We tend to hate on Hollywood studios because of the movie projects they choose to fund (Transformers 4, anyone?). So much of typical Hollywood product tends to be huge, expensive spectacles with little-to-no story, heavy special effects and poor acting. So, we at ScreenCrave have decided to help jump behind the indie film. Below you’ll find some of the best indie trailers of the week, plus unknown projects featured on sites like Kickstarter and Indiegogo that need your help to get made. Check out this week’s picks below.

  • GORE VIDAL: THE UNITED STATES AMNESIA: Gore Vidal was one of the most recognized figures of the 20th century. His work has had a profound effect on the worlds of literature, film, politics, historical debate, and the culture wars. Nichols Wrathall‘s documentary Gore Vida: The United States Amnesia profiles this American libertarian with one-on-one interviews as well as footage from Vidal’s on-air appearances. The documentary has screened at numerous festivals including Tribeca, Pal Springs and Aspen. The film is set to hit theaters May 23. Check out the trailer:

  • LULLABY: Written and directed by Andrew Levitas, Lullaby features a star-studded cast including the likes of Garrett Hedlund, Amy Adams, Richard Jenkins, Anne Archer, Terrence Howard, Jessica Brown Findlay, Jennifer Hudson and Jessica Barden. The film tells the story of Jonathan (Hedlund), who’s estranged from his family and receives word that his dying father has chosen to take himself off life support within 48 hours. ARC Entertainment will distribute the film on June 13, 2014. Here’s the trailer:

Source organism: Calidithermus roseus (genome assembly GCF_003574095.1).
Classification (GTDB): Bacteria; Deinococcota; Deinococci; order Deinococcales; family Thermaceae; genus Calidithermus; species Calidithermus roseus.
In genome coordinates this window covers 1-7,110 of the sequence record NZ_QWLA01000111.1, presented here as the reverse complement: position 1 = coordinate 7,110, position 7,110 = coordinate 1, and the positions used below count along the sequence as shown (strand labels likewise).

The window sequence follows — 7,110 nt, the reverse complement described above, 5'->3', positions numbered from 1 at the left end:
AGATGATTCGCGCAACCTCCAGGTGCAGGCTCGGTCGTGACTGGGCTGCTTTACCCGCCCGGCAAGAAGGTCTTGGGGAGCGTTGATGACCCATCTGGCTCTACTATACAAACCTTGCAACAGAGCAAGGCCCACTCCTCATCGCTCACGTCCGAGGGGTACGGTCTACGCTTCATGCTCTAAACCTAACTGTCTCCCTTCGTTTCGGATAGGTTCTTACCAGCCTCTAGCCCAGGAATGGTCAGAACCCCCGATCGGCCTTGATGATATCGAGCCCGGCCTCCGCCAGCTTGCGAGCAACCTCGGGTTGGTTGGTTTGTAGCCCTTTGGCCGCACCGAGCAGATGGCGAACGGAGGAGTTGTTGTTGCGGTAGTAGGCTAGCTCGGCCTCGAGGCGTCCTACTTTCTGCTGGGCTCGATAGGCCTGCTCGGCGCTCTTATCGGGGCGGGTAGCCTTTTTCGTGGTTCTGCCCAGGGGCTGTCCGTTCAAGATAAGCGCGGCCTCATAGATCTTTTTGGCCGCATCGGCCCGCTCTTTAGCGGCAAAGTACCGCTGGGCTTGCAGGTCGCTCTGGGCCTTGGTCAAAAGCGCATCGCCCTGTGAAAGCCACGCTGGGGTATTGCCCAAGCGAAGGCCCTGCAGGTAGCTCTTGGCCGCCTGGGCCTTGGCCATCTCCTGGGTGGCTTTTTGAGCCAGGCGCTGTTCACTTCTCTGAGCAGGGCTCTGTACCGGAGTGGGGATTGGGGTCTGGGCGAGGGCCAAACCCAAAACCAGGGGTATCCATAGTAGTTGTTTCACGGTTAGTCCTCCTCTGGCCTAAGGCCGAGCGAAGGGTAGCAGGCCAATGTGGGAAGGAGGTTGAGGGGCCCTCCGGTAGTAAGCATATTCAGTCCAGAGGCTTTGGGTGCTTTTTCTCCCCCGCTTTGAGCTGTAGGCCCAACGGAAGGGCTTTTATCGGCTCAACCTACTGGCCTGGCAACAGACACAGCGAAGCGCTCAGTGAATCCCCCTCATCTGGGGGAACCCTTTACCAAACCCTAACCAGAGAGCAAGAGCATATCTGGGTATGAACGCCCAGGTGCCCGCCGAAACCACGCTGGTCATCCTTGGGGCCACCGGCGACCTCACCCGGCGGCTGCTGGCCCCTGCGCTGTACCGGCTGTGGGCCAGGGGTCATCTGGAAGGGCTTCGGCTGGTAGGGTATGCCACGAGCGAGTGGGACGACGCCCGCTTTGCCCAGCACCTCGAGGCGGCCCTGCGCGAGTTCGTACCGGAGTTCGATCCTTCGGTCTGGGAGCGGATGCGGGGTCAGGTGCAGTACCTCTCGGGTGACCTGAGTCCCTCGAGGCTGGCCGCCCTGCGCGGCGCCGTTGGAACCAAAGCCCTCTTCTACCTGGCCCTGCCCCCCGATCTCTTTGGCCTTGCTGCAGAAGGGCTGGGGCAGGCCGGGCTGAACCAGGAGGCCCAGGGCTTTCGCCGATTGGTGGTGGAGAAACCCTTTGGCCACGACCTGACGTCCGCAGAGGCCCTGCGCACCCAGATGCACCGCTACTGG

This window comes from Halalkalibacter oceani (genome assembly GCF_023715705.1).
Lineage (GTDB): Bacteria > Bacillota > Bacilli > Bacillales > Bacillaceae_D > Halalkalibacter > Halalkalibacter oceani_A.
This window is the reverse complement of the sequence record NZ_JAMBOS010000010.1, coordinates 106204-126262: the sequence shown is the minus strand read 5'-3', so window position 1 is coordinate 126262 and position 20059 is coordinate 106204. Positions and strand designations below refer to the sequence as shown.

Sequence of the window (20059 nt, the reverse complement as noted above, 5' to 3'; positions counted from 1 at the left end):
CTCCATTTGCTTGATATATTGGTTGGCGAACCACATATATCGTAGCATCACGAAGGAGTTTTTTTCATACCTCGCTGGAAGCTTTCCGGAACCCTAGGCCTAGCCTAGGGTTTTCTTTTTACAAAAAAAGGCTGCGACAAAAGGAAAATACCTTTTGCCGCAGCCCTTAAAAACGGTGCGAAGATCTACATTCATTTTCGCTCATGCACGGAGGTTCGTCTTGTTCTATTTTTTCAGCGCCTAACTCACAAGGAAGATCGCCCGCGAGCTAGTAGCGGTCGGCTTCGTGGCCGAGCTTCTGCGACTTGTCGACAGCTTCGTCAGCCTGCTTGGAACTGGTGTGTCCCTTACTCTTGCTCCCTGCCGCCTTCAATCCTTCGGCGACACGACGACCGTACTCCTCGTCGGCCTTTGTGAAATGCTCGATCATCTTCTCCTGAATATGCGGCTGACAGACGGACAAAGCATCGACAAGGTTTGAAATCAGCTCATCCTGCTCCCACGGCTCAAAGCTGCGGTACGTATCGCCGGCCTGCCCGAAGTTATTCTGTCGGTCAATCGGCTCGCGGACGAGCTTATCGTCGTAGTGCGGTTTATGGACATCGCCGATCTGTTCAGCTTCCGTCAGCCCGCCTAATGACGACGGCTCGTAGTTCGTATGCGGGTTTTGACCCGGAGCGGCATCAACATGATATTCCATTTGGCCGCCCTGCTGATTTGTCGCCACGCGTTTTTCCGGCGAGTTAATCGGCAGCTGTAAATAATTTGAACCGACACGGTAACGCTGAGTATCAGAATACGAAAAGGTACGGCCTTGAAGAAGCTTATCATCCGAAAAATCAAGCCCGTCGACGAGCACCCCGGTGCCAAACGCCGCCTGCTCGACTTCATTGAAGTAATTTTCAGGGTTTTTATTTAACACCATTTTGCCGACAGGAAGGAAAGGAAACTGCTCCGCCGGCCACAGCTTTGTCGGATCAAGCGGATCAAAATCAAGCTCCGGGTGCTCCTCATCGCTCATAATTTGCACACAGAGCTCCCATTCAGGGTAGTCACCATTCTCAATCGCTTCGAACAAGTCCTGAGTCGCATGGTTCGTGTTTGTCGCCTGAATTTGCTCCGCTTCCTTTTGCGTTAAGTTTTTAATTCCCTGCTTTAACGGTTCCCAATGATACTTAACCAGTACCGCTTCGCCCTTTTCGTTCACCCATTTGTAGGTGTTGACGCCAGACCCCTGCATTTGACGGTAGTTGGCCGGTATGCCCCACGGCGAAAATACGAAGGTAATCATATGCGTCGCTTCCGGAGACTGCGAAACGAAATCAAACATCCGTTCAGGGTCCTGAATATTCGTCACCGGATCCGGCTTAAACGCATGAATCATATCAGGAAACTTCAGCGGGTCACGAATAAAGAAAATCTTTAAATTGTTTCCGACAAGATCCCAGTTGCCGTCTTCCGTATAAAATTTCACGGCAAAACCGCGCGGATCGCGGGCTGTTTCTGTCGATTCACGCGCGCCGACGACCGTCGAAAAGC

• A HARD DAY: Kim Seoung-hun‘s A Hard Day is set to screen as part of the Director’s Fortnight sidebar in Cannes. The Korean thriller follows a detective, played by Lee Sun-Kyun, who attempts to cover up a hit-and-run. Meanwhile he is being threatened by a mysterious witness to the murder. Here’s the trailer:

Indie Fundraiser Pick of the Week:


  • LA VERNIA: Directed by Ruthie Doyle, La Vernia follows a Brooklyn dancer who returns to her hometown in rural Texas for a funeral and is confronted with family, identity and the loss left behind. Some of the film has already been shot on 16mm and on-location in Texas, but there’s still a long journey ahead for Doyle and her crew. You can check out some of the film’s footage below. And to contribute to this project, head to Kickstarter.

Those are the projects we have for you this week. Be sure to check back every week for our Best Indie Film Trailers of the Week–helping you stay informed about indie cinema.

Which of these projects interests you?